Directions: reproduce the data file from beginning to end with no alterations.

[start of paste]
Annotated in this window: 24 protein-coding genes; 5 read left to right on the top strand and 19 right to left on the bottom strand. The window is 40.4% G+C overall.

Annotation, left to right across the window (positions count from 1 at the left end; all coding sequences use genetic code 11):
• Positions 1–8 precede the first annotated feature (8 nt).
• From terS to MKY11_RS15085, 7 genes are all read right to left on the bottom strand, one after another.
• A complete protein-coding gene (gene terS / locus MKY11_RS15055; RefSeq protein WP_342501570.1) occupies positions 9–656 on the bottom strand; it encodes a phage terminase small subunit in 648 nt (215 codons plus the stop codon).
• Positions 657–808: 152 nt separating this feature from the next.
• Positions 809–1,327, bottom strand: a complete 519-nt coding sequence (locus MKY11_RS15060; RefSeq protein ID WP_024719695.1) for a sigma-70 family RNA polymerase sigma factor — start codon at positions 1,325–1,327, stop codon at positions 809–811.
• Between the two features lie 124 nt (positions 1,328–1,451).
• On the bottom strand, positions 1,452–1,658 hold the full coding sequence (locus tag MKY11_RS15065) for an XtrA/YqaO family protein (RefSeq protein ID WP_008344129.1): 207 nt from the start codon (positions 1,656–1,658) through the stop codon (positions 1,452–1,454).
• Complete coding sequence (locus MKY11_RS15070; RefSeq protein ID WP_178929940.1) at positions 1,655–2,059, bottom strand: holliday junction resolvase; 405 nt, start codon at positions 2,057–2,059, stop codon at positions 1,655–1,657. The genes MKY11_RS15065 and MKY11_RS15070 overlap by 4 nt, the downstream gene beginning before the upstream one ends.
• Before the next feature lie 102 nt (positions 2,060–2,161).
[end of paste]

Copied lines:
Annotated in this window: 24 protein-coding genes; 5 read left to right on the top strand and 19 right to left on the bottom strand. The window is 40.4% G+C overall.

Annotation, left to right across the window (positions count from 1 at the left end; all coding sequences use genetic code 11):
• Positions 1–8 precede the first annotated feature (8 nt).
• From terS to MKY11_RS15085, 7 genes are all read right to left on the bottom strand, one after another.
• A complete protein-coding gene (gene terS / locus MKY11_RS15055; RefSeq protein WP_342501570.1) occupies positions 9–656 on the bottom strand; it encodes a phage terminase small subunit in 648 nt (215 codons plus the stop codon).
• Positions 657–808: 152 nt separating this feature from the next.
• Positions 809–1,327, bottom strand: a complete 519-nt coding sequence (locus MKY11_RS15060; RefSeq protein ID WP_024719695.1) for a sigma-70 family RNA polymerase sigma factor — start codon at positions 1,325–1,327, stop codon at positions 809–811.
• Between the two features lie 124 nt (positions 1,328–1,451).
• On the bottom strand, positions 1,452–1,658 hold the full coding sequence (locus tag MKY11_RS15065) for an XtrA/YqaO family protein (RefSeq protein ID WP_008344129.1): 207 nt from the start codon (positions 1,656–1,658) through the stop codon (positions 1,452–1,454).
• Complete coding sequence (locus MKY11_RS15070; RefSeq protein ID WP_178929940.1) at positions 1,655–2,059, bottom strand: holliday junction resolvase; 405 nt, start codon at positions 2,057–2,059, stop codon at positions 1,655–1,657. The genes MKY11_RS15065 and MKY11_RS15070 overlap by 4 nt, the downstream gene beginning before the upstream one ends.
• Before the next feature lie 102 nt (positions 2,060–2,161).